I love a good book. Reading takes up a good chunk of my leisure time, and I love telling people how during my seven months out of work recovering from surgery and getting chemo, I read like a fiend and never once turned on the TV to fill the unending hours of isolation – at least after I stopped taking pain meds. As the weeks and months wore on, I was amazed at the speed with which I devoured a huge stack of books, and I took a certain pride in watching the pile of ones I had finished grow higher almost weekly. I couldn’t do much while I was sick, but I sure could read up a storm.
In hindsight, it seems I was determined to at least keep my mind sharp while my body became increasingly frail and vulnerable. Reading seemed a good way to try and preserve my brain. Chemo clearly took a toll on my moods, but I was not about to let it rob me of my imagination or destroy my intellect.
My equally bookish friend Kate recently recommended a novel called THE MEANING OF NIGHT, which she described as a Victorian thriller of sorts. She offered a general outline of the story, and shared with me the book’s opening sentence: “After killing the red-haired man, I took myself off to Quinn’s for an oyster supper.”
How could I resist?
Last night, after almost a month and 700 pages, I finally finished reading THE MEANING OF NIGHT. It was one of those books that utterly transported me, with vivid atmosphere, sharply drawn characters and a richly layered narrative. So I was delighted when I found out that the author had also produced a follow-up novel – with certain common characters but by no means a simple sequel. I was eager to read more of this gifted writer’s work.
So a few days ago I went out and picked up THE GLASS OF TIME. I pulled it off the shelf at Borders and looked at the back cover. I immediately noticed that the author’s bio had been amended: MICHAEL COX (1948-2009.) There it was: my newest literary obsession, dead at 60, after writing just two novels.
My morbid curiousity drove me to look into what happened to Cox, and sure enough, last night I came across the NY Times obituary from April, 2009, and learned that Cox had died after a protracted battle with a rare form of vascular cancer. Cancer. Of course. What else?
The details of his illness, though, and its connection to his writing, proved quite unexpected. It seems that Cox, after being told that it was likely that he would go blind as his disease progressed, decided to crank out the novel that had been percolating inside of him for the last thirty years. He was an editor, scholar and musician but had never, ever written a novel. And so he sat down and produced this lush, atmospheric, intelligent, scary, humorous novel, just like that. While fighting cancer.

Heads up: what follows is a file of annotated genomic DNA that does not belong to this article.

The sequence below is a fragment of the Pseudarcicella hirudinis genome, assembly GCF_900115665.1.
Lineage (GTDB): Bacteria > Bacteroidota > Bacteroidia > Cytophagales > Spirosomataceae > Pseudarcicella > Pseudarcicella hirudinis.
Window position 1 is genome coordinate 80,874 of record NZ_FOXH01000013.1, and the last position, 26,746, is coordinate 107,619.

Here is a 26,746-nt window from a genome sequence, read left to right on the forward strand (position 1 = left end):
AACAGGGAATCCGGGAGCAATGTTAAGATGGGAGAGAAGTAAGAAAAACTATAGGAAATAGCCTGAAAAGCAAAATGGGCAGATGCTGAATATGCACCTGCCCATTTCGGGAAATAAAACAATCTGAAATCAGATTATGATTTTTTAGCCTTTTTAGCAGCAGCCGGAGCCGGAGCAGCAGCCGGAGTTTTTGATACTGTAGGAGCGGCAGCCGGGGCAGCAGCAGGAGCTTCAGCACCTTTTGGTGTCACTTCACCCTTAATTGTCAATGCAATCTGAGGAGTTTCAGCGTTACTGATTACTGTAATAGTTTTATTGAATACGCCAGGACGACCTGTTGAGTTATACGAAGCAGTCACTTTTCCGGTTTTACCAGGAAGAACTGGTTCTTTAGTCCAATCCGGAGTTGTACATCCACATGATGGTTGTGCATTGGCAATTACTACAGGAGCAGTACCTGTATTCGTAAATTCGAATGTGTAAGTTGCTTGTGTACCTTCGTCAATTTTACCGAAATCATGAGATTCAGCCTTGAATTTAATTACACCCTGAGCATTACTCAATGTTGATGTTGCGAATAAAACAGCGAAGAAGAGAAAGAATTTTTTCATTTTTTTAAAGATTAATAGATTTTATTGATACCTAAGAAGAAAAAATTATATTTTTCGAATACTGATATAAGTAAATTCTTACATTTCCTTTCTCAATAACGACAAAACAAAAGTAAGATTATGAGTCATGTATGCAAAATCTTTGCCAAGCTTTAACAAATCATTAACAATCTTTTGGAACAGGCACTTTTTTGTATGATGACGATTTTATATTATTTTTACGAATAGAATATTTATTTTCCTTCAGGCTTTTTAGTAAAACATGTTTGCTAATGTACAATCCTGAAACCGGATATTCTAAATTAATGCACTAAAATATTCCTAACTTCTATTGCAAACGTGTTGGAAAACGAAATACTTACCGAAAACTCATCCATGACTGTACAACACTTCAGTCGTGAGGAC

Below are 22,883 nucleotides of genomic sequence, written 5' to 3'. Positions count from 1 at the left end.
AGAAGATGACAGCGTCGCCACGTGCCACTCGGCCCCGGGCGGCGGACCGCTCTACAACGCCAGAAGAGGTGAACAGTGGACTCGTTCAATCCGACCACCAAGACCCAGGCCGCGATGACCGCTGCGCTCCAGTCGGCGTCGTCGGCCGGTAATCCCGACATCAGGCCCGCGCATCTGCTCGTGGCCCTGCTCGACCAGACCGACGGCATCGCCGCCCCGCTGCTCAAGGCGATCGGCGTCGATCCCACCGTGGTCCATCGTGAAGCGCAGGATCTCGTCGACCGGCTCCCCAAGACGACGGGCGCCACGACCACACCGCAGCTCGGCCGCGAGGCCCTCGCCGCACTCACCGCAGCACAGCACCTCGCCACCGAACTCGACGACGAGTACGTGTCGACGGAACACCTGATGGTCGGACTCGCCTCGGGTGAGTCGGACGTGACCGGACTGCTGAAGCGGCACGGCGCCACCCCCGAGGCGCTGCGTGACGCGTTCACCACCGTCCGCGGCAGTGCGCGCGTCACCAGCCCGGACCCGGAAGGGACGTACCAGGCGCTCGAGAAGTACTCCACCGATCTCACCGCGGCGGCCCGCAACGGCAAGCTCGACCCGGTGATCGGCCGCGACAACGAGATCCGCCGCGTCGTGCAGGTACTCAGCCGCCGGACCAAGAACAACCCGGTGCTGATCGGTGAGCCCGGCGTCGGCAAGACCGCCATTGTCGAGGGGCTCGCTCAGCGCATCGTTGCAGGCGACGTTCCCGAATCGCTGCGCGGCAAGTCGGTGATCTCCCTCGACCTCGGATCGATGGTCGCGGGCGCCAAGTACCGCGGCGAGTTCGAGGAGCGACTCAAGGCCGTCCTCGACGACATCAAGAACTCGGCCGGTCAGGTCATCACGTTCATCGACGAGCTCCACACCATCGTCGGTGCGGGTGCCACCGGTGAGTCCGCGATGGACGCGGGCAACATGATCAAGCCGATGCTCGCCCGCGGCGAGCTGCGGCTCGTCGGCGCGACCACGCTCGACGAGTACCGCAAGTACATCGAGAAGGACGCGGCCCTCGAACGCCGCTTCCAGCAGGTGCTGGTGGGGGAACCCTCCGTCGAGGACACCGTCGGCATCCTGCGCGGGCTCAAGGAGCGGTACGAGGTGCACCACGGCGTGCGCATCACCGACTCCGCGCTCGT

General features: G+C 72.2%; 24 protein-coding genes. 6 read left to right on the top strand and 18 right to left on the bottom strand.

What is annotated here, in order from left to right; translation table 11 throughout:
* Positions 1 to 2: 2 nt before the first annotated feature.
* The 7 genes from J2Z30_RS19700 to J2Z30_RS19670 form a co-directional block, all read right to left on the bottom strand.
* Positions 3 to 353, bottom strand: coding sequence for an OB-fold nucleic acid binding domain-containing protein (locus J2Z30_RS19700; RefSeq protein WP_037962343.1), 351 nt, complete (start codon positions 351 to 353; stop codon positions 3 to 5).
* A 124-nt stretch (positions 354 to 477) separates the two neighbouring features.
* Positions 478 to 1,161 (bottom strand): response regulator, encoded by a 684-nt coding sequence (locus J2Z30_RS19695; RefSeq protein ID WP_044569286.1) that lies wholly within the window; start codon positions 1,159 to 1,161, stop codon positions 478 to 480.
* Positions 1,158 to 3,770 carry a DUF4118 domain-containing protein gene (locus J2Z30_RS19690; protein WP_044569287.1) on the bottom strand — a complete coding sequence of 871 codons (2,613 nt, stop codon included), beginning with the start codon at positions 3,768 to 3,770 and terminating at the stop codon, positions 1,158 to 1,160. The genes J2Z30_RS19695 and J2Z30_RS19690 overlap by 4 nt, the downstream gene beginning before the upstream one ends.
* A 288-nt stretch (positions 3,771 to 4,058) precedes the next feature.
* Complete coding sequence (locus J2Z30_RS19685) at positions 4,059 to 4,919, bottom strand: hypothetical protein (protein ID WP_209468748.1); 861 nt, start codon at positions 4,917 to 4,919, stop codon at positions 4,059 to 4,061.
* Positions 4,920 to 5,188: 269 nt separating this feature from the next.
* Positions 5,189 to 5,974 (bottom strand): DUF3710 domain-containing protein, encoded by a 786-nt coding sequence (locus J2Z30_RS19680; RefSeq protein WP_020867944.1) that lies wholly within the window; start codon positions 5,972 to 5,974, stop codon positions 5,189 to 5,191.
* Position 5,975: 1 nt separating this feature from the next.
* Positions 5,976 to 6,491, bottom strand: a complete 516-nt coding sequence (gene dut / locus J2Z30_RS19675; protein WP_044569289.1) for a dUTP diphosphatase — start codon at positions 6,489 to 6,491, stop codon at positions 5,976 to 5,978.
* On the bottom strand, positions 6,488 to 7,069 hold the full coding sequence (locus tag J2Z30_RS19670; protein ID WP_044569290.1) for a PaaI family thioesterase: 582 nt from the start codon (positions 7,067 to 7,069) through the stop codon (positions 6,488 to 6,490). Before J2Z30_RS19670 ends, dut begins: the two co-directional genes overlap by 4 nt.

Needless to say, I was doubly crestfallen – not only had this great talent, whose real gifts as a writer were not fully revealed until he was well into middle age, been taken from us too soon, but he was cut down by the world’s most popular killer – proving, once again, that only the cool kids get cancer. It just makes me want to spit.
Still, I took some small measure of comfort from learning what Cox had done. Battling cancer and facing blindness, he said, “Confound it, I am going to write a novel.” And not just any novel. But one that garnered him heaps of critical praise and put him on the Short List for the Newcomer of the Year at the 2006 Galaxy British Book Awards and showed up on a half-dozen 10 Best Books of the Year lists. Rather than putting his life on hold, or deferring his dreams, Cox used his cancer as a motivating force to realize a vision he had had his entire life.
When I think about my illness, I look back and feel like time stood still, as if those long, lonely months were lost completely. It was as though everything was out of my control, and I could only do the most basic things to remind myself that I was, in fact, still alive. Granted, in spite of everything, I always maintained some expectation that once treatment ended, I would be able to return to work and resume living – no matter how excruciating that process might prove to be. No one ever said to me, “Your time is limited.”
But what would I do if that had been my fate? Would I have had the focus and the determination to do what Cox did – to pursue a dream, no matter how far-fetched, and make something amazing happen? I don’t quite know how to answer that question. In the mean time, I am going to tell as many people as I can about the remarkable thing that Michael Cox, cancer warrior, achieved with his writing.